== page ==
The study also compares pollution and burning fossil fuels to tobacco – which was banned from sports advertising in 2003. As sports has the ideology to bring people together and inspire, if it is not used in the righteous way, it sends out the wrong message to the audience. Tobacco was cut off from advertising to protect public health, and the same ideology should apply to pollution and climate change. If more sustainable partnerships with greener companies would step up and lead the change, there would be a transformation in the industry as a whole – for the better of us and the planet.

A Canada-U.S. Partnership Gives Hope to the Monarch Butterflies

Source: Pixabay

This past year has been challenging for eastern Monarch butterfly populations in North America. But there is a group that is dedicated to helping this species thrive by recovering and protecting the habitat of their migratory route – the U.S. Rights-of-Way as Habitat Working Group

The U.S. Rights-of-Way began in 2015, facilitated by the Energy Resources Center at the University of Illinois Chicago, and has established a huge network of collaborators and organizations across sectors – including the gas, electric, and rail and road industries. This group has done amazing work restoring natural habitats, enhancing the safety of transportation and energy systems, and supporting wildlife and pollinators.

Now, Canada is joining this initiative! The Canadian Wildlife Federation (CWF) has recently announced that they are launching a Canadian chapter of the Rights-of-Way in partnership with the U.S. group. 

“What we have learned as a working group over the past five years is that we can really multiply our conservation benefits by working together, and there’s never been a more important time to focus on solutions to address biodiversity loss,” said Iris Caldwell, program manager of sustainable landscapes, Energy Resources Centre at the University of Illinois Chicago. 

The hope is that this collaboration will strengthen conservation and restoration efforts across the Canadian-U.S. border to facilitate knowledge sharing and join forces in developing innovative nature-based solutions to climate change in North America.

Ishani Dasgupta is majoring in Environment, Resources, and Sustainability (ERS), while also pursuing a minor in English & Literature Studies at the University of Waterloo. She is a dedicated environmental writer and has worked throughout the course of her career to write about the challenges faced by communities, natural spaces, and activists alike regarding the destruction of the natural environment–she is interested in exploring global inequities created by the current Anthropocene. In May 2021, Ishani will be taking on the role as editorial intern for A/J.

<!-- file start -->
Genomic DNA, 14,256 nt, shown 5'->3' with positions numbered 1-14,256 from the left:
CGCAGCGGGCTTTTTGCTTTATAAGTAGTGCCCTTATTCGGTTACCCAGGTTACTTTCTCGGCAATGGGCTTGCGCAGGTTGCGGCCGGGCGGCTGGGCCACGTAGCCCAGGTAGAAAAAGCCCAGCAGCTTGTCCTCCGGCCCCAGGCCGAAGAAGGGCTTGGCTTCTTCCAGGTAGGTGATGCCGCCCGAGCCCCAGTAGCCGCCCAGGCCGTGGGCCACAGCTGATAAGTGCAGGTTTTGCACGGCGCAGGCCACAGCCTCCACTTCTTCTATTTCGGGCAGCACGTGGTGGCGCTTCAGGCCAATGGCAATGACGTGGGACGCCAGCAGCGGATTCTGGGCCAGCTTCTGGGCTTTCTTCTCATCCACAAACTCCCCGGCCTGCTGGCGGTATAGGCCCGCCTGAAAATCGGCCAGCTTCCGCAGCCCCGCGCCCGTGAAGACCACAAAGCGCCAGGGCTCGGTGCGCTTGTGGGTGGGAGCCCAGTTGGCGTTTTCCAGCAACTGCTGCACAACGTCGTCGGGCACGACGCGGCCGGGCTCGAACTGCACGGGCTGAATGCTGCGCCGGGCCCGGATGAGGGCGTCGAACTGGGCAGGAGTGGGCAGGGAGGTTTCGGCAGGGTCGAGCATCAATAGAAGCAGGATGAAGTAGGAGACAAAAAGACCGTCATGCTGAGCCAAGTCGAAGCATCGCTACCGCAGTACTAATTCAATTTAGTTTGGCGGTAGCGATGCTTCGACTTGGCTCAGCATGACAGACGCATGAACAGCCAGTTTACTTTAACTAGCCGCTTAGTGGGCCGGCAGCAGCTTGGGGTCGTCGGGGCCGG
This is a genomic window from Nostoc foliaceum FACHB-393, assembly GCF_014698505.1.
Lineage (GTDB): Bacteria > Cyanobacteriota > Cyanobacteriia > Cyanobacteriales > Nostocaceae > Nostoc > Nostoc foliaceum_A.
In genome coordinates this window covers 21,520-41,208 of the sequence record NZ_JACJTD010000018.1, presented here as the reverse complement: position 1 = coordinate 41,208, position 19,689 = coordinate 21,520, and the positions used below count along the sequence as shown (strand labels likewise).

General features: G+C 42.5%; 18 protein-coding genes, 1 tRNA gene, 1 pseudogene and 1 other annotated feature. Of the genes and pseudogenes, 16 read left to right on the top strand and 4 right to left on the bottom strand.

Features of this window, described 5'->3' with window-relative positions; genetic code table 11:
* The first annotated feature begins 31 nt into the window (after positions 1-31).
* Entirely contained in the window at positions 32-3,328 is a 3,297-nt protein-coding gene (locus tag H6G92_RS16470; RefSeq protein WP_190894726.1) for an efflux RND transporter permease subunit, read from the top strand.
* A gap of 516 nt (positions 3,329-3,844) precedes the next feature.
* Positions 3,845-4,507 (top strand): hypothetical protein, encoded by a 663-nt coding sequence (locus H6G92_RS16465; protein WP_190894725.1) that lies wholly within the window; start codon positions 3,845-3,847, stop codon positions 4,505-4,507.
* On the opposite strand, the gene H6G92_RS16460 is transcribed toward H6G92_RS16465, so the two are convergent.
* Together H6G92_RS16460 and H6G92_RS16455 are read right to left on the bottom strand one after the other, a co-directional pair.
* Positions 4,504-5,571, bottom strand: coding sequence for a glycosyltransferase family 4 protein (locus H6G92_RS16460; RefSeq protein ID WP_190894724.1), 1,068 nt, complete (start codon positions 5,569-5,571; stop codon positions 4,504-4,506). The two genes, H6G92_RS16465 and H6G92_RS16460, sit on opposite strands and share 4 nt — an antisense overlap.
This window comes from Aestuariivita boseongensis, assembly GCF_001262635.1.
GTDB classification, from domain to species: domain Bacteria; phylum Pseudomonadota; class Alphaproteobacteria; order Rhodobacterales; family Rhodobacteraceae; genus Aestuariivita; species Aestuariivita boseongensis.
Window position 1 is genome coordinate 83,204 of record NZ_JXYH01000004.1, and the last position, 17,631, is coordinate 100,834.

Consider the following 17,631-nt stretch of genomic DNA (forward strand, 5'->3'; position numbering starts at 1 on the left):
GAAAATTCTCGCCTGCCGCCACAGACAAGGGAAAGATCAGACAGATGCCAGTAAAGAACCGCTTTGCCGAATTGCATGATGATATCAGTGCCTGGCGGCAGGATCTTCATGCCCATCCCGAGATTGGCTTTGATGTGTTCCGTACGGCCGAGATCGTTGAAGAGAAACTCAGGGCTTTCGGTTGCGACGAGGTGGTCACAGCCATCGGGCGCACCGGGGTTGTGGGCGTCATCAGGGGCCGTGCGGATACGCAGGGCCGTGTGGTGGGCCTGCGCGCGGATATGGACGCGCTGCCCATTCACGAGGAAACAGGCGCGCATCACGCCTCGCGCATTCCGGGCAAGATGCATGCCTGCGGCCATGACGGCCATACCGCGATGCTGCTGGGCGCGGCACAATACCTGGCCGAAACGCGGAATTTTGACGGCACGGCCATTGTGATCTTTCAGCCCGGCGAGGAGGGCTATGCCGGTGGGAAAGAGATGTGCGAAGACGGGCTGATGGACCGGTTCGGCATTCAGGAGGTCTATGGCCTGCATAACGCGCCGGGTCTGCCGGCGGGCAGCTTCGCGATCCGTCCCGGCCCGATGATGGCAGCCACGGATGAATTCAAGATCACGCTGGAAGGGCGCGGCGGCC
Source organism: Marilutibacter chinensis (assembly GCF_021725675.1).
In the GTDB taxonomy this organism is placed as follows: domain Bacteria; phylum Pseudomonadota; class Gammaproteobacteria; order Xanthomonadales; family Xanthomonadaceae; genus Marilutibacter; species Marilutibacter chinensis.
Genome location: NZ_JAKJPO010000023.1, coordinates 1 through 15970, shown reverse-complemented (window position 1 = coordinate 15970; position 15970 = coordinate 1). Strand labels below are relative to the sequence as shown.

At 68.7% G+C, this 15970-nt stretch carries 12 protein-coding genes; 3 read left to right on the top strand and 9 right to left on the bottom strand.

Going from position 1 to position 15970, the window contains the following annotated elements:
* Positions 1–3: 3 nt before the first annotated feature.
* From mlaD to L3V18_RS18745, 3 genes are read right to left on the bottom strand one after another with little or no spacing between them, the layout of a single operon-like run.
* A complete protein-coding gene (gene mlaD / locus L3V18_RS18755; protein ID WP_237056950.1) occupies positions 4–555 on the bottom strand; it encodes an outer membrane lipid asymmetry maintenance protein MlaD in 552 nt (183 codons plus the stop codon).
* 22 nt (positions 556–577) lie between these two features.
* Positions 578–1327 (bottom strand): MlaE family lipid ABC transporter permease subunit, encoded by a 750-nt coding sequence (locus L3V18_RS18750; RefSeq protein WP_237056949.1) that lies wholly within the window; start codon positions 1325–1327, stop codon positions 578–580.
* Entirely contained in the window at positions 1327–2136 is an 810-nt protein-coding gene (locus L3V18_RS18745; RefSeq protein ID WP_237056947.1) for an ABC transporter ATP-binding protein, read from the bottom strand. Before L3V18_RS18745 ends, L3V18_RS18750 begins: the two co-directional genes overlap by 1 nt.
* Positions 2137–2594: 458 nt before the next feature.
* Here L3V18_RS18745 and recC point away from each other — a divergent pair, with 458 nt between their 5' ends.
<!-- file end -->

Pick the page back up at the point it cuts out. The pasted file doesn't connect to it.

Siobhan Mullally is studying in the School of Environment, Resources and Sustainability (SERS) at the University of Waterloo while also minoring in English. As both a budding ecologist and researcher, and aspiring writer, she is interested in exploring the intersections between environment and communication to inspire climate action. In her free time, she enjoys spending time in nature and getting lost in her favourite novels.

Greta Vaivadaite is a Journalist, Online Editorial and Social Media Coordinator at Alternatives Media. Greta has completed her undergraduate studies at York University in Environmental Management, and completed her Masters of Environment and Sustainability at Western University in 2020. Her professional interests lay in advocating for environmental education, sustainable fashion, and a greener travel industry. 

Teo Guzu is a Master’s in Environment and Sustainability student with a focus on policy and research. Her background is in the field of Sociology and Global Development Studies where she developed an interest in how climate change disproportionately affects different communities. Her interests lie in plastics and waste management, conservation, and clean technology. In her free time, she enjoys spending time with her family/friends and her dog Charlie, reading, writing, and watching docu-series on various topics.